[Funny thing about being born in 1944: as it turned out, I grew up with the modern Civil Rights Movement, and, as a result, one of my heroes has been–and remains–The Rev. Dr. Martin Luther King, Jr. And, because of that, I began to equate King’s work almost solely with the concept of “civil rights.”
Little did I–or, apparently, many of my contemporaries, realize that King’s mission eventually would broaden to include a more inclusive category of reforms, “social justice” (think, for example of his coming out against the war in Vietnam, and of the decision to launch the “Poor People’s Campaign,” the fulfillment of which Dr. King did not live to see).
In past years, as I’ve put up posts each January commemorating Dr. King’s life and achievements, I’ve focused almost exclusively on his role as the voice of the modern civil rights movement. This year, when the King Holiday is celebrated on Monday, January 17, I thought I’d try something different: I want to offer, first, not a prayer for “civil rights,” but a prayer for “social justice.”]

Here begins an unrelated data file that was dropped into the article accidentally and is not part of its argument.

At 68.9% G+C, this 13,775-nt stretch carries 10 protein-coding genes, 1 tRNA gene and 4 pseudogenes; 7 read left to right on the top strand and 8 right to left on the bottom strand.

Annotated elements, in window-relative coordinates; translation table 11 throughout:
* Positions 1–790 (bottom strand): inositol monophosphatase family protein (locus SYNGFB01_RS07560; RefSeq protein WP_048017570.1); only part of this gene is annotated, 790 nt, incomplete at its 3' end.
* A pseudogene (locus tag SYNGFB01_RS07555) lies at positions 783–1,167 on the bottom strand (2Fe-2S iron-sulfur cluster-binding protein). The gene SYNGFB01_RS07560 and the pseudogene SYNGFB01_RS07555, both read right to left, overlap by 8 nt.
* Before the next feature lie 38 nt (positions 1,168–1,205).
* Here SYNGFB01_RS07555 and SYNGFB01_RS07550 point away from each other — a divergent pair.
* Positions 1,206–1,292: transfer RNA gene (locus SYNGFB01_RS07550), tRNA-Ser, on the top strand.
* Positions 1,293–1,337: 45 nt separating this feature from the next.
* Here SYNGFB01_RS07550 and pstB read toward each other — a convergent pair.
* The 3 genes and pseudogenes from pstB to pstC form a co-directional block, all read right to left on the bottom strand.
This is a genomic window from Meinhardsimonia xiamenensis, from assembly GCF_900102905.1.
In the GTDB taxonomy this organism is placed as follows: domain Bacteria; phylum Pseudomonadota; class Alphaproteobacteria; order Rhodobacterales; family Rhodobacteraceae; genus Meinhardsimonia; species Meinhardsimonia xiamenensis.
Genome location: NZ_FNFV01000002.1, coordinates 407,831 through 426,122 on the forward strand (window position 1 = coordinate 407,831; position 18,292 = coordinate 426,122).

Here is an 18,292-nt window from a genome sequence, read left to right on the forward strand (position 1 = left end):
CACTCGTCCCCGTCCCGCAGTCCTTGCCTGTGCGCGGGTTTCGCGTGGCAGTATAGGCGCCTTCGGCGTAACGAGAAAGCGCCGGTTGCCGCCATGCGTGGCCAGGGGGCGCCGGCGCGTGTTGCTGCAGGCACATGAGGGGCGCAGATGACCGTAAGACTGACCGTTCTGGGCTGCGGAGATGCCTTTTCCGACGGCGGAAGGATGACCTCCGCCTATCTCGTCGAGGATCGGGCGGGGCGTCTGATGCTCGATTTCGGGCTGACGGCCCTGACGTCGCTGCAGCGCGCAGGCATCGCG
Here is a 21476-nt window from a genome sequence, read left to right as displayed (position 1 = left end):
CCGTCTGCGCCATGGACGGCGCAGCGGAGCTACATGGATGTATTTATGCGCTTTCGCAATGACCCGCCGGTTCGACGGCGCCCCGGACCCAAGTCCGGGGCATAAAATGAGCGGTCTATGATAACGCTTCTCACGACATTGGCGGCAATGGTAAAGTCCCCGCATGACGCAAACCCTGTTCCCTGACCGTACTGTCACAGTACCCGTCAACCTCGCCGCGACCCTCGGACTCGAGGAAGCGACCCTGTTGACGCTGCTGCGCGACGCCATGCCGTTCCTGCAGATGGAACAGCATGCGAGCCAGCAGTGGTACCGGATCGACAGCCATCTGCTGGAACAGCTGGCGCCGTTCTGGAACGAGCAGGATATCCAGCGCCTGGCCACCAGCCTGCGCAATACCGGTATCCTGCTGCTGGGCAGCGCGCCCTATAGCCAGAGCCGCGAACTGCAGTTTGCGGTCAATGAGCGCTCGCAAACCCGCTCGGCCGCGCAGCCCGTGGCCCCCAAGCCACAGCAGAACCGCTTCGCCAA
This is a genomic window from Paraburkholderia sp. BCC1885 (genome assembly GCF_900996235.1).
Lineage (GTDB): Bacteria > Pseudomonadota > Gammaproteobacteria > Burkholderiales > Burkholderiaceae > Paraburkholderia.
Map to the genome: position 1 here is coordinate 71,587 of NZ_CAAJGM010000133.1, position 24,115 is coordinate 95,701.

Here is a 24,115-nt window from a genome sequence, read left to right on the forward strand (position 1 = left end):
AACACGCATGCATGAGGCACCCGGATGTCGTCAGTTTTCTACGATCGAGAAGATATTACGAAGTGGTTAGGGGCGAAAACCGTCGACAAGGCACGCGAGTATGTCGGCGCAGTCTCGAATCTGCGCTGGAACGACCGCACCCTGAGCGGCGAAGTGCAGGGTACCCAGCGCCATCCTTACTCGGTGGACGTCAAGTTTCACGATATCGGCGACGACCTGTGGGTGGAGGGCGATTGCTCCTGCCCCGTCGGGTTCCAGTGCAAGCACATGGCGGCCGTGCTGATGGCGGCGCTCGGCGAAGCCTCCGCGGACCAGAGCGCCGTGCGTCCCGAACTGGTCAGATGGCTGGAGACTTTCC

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[Prayer 27, “A Prayer for Social Justice” (Episcopal Book of Common Prayer, p. 823)]:
Grant, O God, that your holy and life-giving Spirit may so move every human heart [and especially the hearts of the people of this land], that barriers which divide us may crumble, suspicions disappear, and hatreds cease, that our divisions being healed, we may live in justice and peace, through Jesus Christ our Lord. Amen.
The Episcopal Book of Common Prayer offers several prayers for “social justice.” This one is my favorite, because it seems designed to reach the broadest audience. Any thinking person surely can identify with one or more of the prayer’s summaries of the troubles in the modern United States: “barriers which divide us”; “suspicions”; “hatreds”; and “divisions.”
So, will this simple prayer bring an end to our divisions? Surely you jest! The point is that the quest for “social justice” is ongoing, and all of us should support it.
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Yet, this still is a post for the King Holiday, so I want to offer an additional opportunity to reflect on Dr. King’s legacy. This one comes from a King Holiday post I put up four years ago. I hope you enjoy it:
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For those interested in reading more of my reflections on history, here are links to my books on the subject: